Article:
Home Bravery and Being STEM in the White House: How the United State of Women Summit Reminded Us of the Importance of Confidence and Representation
STEM in the White House: How the United State of Women Summit Reminded Us of the Importance of Confidence and Representation

STEM in the White House: How the United State of Women Summit Reminded Us of the Importance of Confidence and Representation

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” At the rate that we’re going, we will be on Mars before 50 percent of girls in high school are in AP computer science courses.”

~ Dava Newman


By Jasmine Johnson

The White House hosted its inaugural Women Summit: The United State of Women in Washington D.C with more than 5,000 in attendance. This event was not only a platform to acknowledge and highlight the achievements of women, but a call to action for women’s rights and gender equality in America. The call to action resulted in the government, businesses and organizations represented pledging $50 million to supporting women and girls.


Representation still matters.

The lack of representation and interest in STEM for women and girls was a primary topic of the summit.  NASA Deputy Administrator and engineer Dava Newman and U.S Chief Technology Officer Megan Smith held a public conversation  where they commented on the implicit bias women deal with in STEM, and how women are simply not represented in STEM fields in proportion to men.

Newman noted that women make up only one-third of NASA’s scientists and just over one-fifth of the agency’s engineers. She called it an “atrocity” and as women in STEM, we get it. The issue of representation as professionals is glaring . Newman believes at the rate that we’re going, we will be on Mars before 50 percent of girls in high school are in AP computer science courses.

If you’re not new to the STEM life, you already know there aren’t many of us and our jobs, aside from our respective field, is to create awareness of this problem. Part of the mission is to address the lack of self-confidence of many young girls who feel that being in STEM fields is too challenging and not for them, a problem that can begin in elementary and continue through college.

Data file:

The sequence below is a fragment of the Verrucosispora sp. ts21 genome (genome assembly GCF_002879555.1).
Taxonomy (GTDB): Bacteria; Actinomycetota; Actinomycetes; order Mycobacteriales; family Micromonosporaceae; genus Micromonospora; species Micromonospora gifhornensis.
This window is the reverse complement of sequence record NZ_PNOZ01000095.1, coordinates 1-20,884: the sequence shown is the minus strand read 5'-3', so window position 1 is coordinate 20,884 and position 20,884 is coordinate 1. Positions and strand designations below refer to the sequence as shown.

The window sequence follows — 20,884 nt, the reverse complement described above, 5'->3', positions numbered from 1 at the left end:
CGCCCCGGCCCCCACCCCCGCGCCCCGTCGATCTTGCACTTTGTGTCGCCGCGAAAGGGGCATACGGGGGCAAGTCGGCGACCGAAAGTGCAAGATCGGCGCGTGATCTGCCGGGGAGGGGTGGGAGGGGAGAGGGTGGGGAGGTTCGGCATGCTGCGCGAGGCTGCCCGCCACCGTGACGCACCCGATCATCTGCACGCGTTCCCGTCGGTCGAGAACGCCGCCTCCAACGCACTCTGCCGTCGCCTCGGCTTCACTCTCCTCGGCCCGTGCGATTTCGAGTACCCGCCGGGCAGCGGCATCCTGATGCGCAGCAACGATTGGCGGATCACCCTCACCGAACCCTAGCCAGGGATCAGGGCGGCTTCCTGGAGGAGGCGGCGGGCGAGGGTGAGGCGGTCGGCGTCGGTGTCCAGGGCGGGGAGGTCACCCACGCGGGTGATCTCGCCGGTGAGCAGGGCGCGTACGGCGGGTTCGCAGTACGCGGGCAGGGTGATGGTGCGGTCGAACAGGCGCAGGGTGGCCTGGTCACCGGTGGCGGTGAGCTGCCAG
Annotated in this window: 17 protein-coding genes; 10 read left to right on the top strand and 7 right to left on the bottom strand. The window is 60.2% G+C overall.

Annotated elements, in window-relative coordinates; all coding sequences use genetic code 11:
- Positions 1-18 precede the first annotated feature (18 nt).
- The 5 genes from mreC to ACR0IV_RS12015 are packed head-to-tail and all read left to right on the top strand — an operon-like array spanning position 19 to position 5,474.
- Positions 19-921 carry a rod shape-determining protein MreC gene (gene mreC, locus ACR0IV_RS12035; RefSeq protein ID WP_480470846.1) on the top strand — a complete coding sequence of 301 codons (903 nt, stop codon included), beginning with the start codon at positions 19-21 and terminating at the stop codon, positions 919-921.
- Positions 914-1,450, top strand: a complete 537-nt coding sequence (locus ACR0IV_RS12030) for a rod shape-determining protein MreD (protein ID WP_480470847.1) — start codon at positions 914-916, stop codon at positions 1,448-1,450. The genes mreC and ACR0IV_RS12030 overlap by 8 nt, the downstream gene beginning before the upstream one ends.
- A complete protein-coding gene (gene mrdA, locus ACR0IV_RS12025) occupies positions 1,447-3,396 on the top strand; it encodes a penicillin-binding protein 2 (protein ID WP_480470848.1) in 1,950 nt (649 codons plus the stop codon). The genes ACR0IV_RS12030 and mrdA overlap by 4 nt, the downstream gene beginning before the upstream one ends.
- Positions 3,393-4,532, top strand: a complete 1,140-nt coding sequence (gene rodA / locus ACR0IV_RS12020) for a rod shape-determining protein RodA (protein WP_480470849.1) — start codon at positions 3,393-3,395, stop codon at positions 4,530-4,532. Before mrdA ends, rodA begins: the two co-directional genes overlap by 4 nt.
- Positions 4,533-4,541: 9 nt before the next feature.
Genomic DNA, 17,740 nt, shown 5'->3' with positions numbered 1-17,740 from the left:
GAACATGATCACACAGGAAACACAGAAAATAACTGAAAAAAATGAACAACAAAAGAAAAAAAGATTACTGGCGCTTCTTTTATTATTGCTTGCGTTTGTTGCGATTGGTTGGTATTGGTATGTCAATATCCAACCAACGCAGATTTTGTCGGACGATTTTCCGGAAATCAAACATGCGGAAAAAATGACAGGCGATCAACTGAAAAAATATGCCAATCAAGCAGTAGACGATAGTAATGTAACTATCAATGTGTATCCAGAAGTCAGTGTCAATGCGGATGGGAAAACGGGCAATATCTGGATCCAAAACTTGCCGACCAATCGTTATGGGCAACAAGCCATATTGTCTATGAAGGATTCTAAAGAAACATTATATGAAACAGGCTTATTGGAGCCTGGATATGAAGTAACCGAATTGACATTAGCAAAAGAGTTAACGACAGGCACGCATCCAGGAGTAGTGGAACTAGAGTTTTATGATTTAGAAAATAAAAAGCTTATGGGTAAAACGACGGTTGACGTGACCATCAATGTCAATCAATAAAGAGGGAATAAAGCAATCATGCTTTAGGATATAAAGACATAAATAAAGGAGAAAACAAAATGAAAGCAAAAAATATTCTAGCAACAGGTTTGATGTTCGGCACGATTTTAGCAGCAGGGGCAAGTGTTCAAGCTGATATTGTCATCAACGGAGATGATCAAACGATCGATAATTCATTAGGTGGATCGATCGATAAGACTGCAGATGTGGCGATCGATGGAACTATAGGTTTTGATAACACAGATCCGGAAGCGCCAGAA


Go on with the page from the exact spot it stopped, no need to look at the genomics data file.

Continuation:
During “The Next Generation of Women: A Conversation with First Lady Michelle Obama and Oprah Winfrey,” Mrs. Obama stated, “Our first job in life as women is to get to know ourselves — and a lot of times we don’t do that.” More often than not, women fail to acknowledge our potential when there aren’t enough women who look like you in the position you aspire to attain. The lack of representation and lack of confidence go hand in hand.


Gaining and operating from a sense of self.

She then talked about how Women of Color (WoC) look to others and the pressures society puts on us to define ourselves by those perceptions. She later mentions that Women of Color have been put into a box, stating,“If we live in that limited definition, we would miss out on a lot of who we are.” The words of the FLOTUS holds true to what we as women—and in particular WoC in STEM—from all walks of life should live by.

With the achievements women have made throughout the years, especially Women of Color, to have a women’s summit to highlight and focus on the issues is a step in the right direction of acknowledging our place in and contribution to STEM. But a lot of work still has to be done. Women still have fewer jobs and are paid 77 cents on the dollar, and the gap is bigger for WoC. To be a woman in this time period is to still be aware of the inequalities and issues, but to also be proud of who we are and how far we’ve come.

Photo: YURI GRIPAS/AFP/GETTY IMAGES

 


Copyright © 2016 by Jedidah Isler
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